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CSI Visible Thinking Routine in Health

In 6th Grade Health, Ms Arcenas‘ students were asked to use the CSI (Color, Symbol, Image) Visible Thinking Routine to show their learning regarding the enduring understanding for the subject which is:

“Health is a complex system with many moving parts and every choice we make impacts our physical, mental and emotional well-being”

Why Visible Thinking Routines

In their book “Making Thinking Visible“, Richhart, Church and Morrison, explain how thinking routines help structure student reasoning and reflection. They argue that understanding is not a type of thinking but an outcome of thinking. Therefore, thinking routines would allow such expression and understanding.

The CSI – Color/Symbol/Image routine is described in the book as useful to capture the essence of ideas through metaphors, forcing visual connections between what is knew and what is known.

 CSI Assessment Proposal on Teacher’s Blog

This CSI assessment was proposed in Ms Arcenas Physical Education Blog with detailed instructions, so students could follow and respond on their personal ePortfolio blogs.


The proposal was the following:

Unpacking our Enduring Understanding for Health

Consider the following questions: What does being healthy mean to you? How can you motivate others to make healthy choices in their lives?

  1. Choose a COLOR that you feel best represents our enduring understanding

  2. Choose a SYMBOL that you feel best represents our enduring understanding – a symbol is something simple, for example one object that represents an idea

  3. Choose an IMAGE that you feel best represents our enduring understanding – an image is more complex, like a picture involving great detail

  4. For each color, symbol and image write a brief explanation describing its connection to our enduring understanding – What makes you say that?

Assessment Rubric

A rubric for the CSI blog post was also shared with the students in Ms Arcenas’ blog. The rubric covered not only connections to the enduring understanding but also requirements regarding the use of  Creative Commons image and citation.

Blog Post Grading Rubric


Use of Creative Commons and Image Citation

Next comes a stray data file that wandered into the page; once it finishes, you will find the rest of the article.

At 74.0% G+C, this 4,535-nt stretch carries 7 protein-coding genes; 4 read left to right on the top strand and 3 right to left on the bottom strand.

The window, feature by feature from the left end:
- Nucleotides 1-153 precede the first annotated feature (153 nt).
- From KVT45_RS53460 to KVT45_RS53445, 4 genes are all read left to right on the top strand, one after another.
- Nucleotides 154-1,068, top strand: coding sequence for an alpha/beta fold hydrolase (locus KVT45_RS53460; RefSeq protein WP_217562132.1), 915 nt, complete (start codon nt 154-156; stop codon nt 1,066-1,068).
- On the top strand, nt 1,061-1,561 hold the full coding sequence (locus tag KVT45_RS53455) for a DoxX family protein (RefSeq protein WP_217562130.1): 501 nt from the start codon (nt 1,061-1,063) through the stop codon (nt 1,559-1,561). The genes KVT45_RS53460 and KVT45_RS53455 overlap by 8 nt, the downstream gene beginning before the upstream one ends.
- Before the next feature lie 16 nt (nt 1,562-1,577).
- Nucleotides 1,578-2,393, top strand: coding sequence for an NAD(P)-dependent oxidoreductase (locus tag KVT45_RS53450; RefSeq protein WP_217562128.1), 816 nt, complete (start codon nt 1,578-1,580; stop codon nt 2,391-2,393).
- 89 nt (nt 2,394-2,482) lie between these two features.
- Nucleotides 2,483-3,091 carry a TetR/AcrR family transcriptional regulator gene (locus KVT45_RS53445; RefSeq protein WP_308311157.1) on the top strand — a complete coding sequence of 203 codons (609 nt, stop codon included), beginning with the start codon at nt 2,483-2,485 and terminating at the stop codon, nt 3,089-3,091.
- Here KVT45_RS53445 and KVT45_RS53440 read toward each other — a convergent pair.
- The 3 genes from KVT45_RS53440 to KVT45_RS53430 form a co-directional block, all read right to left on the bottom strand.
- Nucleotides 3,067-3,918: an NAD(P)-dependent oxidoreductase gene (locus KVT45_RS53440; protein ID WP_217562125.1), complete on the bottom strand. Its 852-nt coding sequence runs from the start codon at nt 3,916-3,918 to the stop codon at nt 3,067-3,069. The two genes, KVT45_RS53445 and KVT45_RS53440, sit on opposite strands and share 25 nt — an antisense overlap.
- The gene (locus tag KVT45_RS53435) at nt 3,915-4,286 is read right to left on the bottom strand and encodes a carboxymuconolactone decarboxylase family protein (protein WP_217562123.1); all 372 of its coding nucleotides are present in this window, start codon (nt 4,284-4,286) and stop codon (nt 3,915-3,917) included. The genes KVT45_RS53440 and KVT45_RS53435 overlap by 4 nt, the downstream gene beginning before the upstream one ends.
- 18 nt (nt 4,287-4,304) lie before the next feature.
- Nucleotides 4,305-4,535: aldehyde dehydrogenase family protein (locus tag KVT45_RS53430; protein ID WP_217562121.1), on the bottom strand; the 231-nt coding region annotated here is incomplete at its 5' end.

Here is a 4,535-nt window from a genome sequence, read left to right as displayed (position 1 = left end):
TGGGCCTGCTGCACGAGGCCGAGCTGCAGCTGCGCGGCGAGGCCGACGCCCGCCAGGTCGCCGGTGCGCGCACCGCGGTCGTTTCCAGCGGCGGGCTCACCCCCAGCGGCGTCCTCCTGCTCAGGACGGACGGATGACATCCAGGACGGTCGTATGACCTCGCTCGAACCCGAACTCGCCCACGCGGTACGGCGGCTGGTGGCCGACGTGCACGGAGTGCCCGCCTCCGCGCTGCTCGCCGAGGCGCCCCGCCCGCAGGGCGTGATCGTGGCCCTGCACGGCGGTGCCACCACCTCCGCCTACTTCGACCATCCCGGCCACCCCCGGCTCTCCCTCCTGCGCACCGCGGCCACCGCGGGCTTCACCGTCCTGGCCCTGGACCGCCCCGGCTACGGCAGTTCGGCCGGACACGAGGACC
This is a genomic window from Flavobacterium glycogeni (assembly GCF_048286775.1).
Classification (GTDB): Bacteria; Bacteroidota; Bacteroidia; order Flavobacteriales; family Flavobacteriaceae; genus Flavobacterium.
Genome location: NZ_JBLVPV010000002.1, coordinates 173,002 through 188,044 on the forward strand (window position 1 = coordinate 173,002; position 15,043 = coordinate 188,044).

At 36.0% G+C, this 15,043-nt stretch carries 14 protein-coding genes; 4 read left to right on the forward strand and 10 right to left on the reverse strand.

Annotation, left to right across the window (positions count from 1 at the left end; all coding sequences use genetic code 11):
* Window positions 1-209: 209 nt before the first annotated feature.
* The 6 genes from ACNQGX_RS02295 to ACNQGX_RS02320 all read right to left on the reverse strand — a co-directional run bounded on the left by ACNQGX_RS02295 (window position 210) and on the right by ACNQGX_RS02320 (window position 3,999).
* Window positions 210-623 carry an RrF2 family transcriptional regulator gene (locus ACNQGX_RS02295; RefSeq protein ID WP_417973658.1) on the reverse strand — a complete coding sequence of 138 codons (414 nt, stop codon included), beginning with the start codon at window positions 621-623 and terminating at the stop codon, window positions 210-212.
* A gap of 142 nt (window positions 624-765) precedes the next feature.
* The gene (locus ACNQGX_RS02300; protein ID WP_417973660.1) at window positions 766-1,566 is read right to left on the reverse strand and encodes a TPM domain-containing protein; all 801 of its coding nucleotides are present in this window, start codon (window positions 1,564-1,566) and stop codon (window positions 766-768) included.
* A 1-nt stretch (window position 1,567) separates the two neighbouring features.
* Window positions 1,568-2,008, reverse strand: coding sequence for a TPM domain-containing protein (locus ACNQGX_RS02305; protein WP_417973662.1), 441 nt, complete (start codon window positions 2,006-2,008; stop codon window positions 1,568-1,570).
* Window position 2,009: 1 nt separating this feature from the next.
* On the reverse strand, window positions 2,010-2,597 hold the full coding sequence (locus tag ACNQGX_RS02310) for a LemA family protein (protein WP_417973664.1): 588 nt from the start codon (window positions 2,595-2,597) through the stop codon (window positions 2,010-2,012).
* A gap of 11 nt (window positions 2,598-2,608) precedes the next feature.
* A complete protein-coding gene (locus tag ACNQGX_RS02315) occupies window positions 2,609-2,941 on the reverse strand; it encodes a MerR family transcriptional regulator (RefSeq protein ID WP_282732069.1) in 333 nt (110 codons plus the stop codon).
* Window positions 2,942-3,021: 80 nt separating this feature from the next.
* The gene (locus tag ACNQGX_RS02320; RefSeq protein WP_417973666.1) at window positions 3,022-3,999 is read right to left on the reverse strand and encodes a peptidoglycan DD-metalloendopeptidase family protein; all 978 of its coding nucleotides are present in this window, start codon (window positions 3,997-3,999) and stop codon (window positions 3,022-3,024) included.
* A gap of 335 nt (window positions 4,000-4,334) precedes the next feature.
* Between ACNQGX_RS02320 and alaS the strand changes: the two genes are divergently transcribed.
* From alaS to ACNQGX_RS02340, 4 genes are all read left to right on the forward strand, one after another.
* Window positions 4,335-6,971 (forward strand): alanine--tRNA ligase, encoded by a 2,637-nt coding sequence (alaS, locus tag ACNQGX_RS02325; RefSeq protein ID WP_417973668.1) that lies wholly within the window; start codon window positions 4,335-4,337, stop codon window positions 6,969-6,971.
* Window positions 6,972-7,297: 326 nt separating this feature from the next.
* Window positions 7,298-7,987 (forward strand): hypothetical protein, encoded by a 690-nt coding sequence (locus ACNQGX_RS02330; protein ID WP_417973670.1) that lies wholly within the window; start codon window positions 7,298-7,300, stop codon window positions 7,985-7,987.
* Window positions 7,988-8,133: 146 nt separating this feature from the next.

When teachers and students consider any type of public work, it is crucial to take Copyright issues into account, as part of student digital citizenship. Creative Commons is a great source of images that can be shared with attribution (as long as they are given credit).


Student ePortfolio Blog

This is an example of a student ePortfolio blog, where she has posted the CSI assessments. Therefore, ePortfolios can be used to collect assessments that may be chosen by the students as a reference for Student Led Conference, for example. ePortfolio posts can also be useful as a basis for individual and group discussions on learning and growth. Labels indicating grade level and subject area should always be used. If the student chooses an ePortfolio blog post for Student Led Conference, then an “SLC” label is applied as well.


Pre-Assessment Sample

The CSI activity was used both for pre and summative assessment, so the teacher could see change. The example below is taken from Emi’s blog, where you can see the actual blog post. The chart below is just a simplified version of her CSI activity to facilitate comparison.

You can see that as Emi start the unit. she is aware that even though she knows a few facts about health, like having variety on her plate, she has many questions and appreciates her power to make healthy choices.


Summative Assessment Sample

In her summative CSI, Emi recognises that health involves a lot more than eating and exercises, which represented her initial basic understanding. She now realizes the impact of emotions in healthy living.  Emi also includes other elements like the heart and the brain as important organs to be considered, instead of focusing only in the physical appearance.

Emis CSI assessments showed how her perceptions changed and what are the new elements in this revised understanding. The images were then important metaphors to help Emi think through and verbalise her new ideas.



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